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33 die as cyclone hits India, Bangladesh

A CYCLONE slammed into parts of Bangladesh and eastern India yesterday, triggering tidal surges and flooding that forced some half a million people from their homes and killed almost three dozen people.

Storm officials in coastal Bangladesh moved about 500,000 people to temporary shelters after they left their homes to escape huge tidal waves churned by winds up to 100 kilometers per hour.

Heavy rains triggered by the storm also raised river levels and burst mud embankments in the Sundarbans delta in the neighboring eastern Indian state of West Bengal. The affected area is home to hundreds of thousands of people as well as the world's biggest tiger reserve.

Indian Oil Corp suspended operations at its mooring facility at Paradip port in eastern India, while authorities shut down operations at Bangladesh's main ports of Chittagong and Mongla.

The cyclone killed at least 33 people, including 18 in West Bengal, officials from the two countries said.

Most victims either drowned or were killed in house collapses or crushed under uprooted trees.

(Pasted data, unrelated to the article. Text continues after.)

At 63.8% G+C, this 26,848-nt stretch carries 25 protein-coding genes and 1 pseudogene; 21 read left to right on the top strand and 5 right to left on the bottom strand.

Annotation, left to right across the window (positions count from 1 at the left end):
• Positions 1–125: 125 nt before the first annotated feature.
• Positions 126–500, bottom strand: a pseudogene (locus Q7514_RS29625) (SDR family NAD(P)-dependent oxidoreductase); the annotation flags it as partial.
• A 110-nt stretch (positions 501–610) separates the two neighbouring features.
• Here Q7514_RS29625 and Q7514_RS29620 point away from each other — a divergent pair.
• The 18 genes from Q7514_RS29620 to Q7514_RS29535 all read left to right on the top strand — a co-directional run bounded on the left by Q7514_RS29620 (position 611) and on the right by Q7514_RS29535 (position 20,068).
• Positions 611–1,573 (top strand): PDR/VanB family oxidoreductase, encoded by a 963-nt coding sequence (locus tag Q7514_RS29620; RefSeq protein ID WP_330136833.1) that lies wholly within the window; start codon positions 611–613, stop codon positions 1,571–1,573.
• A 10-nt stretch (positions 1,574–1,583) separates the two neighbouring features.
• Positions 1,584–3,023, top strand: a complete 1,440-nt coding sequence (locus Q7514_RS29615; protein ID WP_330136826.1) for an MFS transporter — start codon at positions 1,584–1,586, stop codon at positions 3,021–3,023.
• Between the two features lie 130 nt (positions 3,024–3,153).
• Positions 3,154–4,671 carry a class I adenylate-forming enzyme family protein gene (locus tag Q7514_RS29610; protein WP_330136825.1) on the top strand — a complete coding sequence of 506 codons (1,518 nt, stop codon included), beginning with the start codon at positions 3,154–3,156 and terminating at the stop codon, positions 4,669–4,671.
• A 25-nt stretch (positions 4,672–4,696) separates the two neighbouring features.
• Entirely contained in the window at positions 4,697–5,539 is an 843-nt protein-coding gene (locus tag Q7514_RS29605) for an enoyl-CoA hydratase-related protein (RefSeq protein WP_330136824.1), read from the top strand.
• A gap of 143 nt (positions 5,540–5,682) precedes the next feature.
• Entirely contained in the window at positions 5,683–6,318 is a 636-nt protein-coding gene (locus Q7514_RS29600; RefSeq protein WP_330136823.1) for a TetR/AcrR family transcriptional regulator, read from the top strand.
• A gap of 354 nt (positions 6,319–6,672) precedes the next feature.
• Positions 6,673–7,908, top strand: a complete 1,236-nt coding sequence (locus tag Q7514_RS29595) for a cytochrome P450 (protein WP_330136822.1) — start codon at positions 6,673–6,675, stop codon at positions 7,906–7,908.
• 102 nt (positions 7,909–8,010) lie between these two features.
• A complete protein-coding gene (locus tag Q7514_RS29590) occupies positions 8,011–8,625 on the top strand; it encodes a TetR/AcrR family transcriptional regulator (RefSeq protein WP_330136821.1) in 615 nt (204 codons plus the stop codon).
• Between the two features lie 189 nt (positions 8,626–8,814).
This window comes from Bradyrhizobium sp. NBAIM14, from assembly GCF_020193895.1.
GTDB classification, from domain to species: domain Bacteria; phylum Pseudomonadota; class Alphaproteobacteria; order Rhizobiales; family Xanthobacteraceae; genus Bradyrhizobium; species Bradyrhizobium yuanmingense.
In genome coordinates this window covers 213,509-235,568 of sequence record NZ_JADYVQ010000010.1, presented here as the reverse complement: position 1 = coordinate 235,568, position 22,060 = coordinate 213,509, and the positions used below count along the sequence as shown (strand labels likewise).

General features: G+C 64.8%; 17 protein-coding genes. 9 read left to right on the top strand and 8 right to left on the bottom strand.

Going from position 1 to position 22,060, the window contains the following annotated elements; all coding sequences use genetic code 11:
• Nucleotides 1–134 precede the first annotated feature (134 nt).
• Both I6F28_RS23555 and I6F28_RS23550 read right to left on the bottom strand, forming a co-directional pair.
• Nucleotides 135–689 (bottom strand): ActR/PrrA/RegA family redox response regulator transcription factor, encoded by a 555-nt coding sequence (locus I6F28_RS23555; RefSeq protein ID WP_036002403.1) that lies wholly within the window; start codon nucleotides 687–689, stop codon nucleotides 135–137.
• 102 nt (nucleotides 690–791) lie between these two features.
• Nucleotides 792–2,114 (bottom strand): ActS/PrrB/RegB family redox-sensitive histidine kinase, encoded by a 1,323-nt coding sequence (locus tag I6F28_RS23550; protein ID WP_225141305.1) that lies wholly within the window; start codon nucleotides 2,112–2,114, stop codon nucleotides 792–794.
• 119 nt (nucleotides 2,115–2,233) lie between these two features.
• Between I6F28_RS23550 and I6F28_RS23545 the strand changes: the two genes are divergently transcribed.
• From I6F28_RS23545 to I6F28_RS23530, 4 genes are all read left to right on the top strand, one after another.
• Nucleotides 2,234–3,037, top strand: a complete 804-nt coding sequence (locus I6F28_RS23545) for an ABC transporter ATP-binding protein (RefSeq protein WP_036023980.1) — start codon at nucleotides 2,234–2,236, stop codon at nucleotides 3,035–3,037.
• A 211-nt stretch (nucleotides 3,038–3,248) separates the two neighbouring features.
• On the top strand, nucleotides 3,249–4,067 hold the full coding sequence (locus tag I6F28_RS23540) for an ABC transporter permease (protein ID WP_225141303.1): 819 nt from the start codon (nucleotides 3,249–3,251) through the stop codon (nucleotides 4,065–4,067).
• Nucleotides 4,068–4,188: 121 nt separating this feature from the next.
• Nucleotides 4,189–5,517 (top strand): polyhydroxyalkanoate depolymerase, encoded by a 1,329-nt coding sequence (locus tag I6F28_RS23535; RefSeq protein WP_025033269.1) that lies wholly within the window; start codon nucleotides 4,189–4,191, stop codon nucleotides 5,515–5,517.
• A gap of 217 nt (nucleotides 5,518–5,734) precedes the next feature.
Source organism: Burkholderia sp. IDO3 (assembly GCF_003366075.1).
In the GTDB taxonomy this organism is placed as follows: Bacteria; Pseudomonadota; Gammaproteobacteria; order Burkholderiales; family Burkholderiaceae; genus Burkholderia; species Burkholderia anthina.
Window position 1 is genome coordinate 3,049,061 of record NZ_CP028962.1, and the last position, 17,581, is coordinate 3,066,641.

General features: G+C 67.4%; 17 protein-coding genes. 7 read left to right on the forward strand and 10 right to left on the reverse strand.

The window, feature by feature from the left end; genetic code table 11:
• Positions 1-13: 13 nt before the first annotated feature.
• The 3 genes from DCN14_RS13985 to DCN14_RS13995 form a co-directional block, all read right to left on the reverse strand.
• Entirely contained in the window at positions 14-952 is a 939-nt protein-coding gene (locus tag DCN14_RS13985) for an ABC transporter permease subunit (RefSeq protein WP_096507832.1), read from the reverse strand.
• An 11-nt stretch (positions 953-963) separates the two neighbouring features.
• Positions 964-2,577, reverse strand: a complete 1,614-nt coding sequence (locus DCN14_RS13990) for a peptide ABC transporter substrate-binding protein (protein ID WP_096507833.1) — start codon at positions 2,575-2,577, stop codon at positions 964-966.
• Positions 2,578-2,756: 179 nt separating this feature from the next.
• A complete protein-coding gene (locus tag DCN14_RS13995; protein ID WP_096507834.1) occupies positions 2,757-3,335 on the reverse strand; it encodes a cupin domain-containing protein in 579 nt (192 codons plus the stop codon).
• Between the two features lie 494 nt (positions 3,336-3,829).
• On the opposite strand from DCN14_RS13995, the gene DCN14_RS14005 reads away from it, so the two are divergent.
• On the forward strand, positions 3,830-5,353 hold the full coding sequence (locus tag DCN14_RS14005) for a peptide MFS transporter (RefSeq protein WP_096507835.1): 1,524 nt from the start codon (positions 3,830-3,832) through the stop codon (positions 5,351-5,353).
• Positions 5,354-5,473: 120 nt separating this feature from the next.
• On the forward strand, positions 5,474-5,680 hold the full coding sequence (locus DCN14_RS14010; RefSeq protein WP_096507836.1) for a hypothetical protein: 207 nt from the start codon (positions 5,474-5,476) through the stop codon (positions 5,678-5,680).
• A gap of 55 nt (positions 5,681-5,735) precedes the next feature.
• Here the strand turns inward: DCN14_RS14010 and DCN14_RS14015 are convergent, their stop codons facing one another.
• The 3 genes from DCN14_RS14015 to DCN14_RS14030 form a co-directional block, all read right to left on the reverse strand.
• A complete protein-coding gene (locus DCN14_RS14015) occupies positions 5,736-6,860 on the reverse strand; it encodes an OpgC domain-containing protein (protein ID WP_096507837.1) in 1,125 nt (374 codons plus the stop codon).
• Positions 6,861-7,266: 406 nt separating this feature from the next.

The cyclone and tidal waves damaged roads and embankments and leveled standing crops over vast areas, officials said.

"Another high tide is due. We fear that the situation may deteriorate," police inspector Mohammad Belayet Hossain said from Bangladesh's coastal Bhola district.

Salahuddin Chowdhury, a Bangladesh cyclone official, said: "Nearly 500,000 people who fled homes have been sheltered in several hundred shelters in eight coastal districts so far."

About 400,000 people remained marooned in Sundarbans. "No assistance could reach them because of stormy conditions and turbulent rivers," said Kanti Ganguly, state minister for the Sundarbans.

"Our village is submerged, we are living in camps and have no clue what further calamity awaits us," one villager told reporters by phone.

Heavy rain caused flooding in the streets of state capital Kolkata.

Tidal waves triggered by the storm in the Bay of Bengal damaged thousands of houses in Bangladesh, mostly in Khulna district near the Sundarbans.


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